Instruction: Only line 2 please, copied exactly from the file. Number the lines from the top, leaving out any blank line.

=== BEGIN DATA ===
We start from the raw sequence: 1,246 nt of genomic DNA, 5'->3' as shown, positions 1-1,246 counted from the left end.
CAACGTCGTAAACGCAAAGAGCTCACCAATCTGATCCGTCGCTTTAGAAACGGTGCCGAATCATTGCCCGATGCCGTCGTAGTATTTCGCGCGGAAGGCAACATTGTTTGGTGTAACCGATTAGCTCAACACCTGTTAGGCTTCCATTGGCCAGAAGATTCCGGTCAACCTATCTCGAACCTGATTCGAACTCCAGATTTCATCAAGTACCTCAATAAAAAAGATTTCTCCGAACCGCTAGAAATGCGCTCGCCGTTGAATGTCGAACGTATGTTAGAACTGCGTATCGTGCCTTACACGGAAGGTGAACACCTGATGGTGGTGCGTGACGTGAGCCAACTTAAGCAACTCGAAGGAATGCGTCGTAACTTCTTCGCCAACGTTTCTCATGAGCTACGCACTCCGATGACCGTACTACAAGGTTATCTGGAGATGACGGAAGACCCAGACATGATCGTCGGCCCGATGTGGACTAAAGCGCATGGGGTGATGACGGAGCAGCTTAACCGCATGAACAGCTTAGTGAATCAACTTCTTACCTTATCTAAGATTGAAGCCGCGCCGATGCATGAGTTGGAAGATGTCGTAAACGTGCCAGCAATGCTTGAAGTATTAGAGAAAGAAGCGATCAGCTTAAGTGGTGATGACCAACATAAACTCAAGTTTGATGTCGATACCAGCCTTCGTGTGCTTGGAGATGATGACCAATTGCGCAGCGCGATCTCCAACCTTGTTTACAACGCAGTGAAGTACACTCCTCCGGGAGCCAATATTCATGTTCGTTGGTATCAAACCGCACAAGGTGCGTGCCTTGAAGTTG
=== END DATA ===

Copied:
CAACGTCGTAAACGCAAAGAGCTCACCAATCTGATCCGTCGCTTTAGAAACGGTGCCGAATCATTGCCCGATGCCGTCGTAGTATTTCGCGCGGAAGGCAACATTGTTTGGTGTAACCGATTAGCTCAACACCTGTTAGGCTTCCATTGGCCAGAAGATTCCGGTCAACCTATCTCGAACCTGATTCGAACTCCAGATTTCATCAAGTACCTCAATAAAAAAGATTTCTCCGAACCGCTAGAAATGCGCTCGCCGTTGAATGTCGAACGTATGTTAGAACTGCGTATCGTGCCTTACACGGAAGGTGAACACCTGATGGTGGTGCGTGACGTGAGCCAACTTAAGCAACTCGAAGGAATGCGTCGTAACTTCTTCGCCAACGTTTCTCATGAGCTACGCACTCCGATGACCGTACTACAAGGTTATCTGGAGATGACGGAAGACCCAGACATGATCGTCGGCCCGATGTGGACTAAAGCGCATGGGGTGATGACGGAGCAGCTTAACCGCATGAACAGCTTAGTGAATCAACTTCTTACCTTATCTAAGATTGAAGCCGCGCCGATGCATGAGTTGGAAGATGTCGTAAACGTGCCAGCAATGCTTGAAGTATTAGAGAAAGAAGCGATCAGCTTAAGTGGTGATGACCAACATAAACTCAAGTTTGATGTCGATACCAGCCTTCGTGTGCTTGGAGATGATGACCAATTGCGCAGCGCGATCTCCAACCTTGTTTACAACGCAGTGAAGTACACTCCTCCGGGAGCCAATATTCATGTTCGTTGGTATCAAACCGCACAAGGTGCGTGCCTTGAAGTTG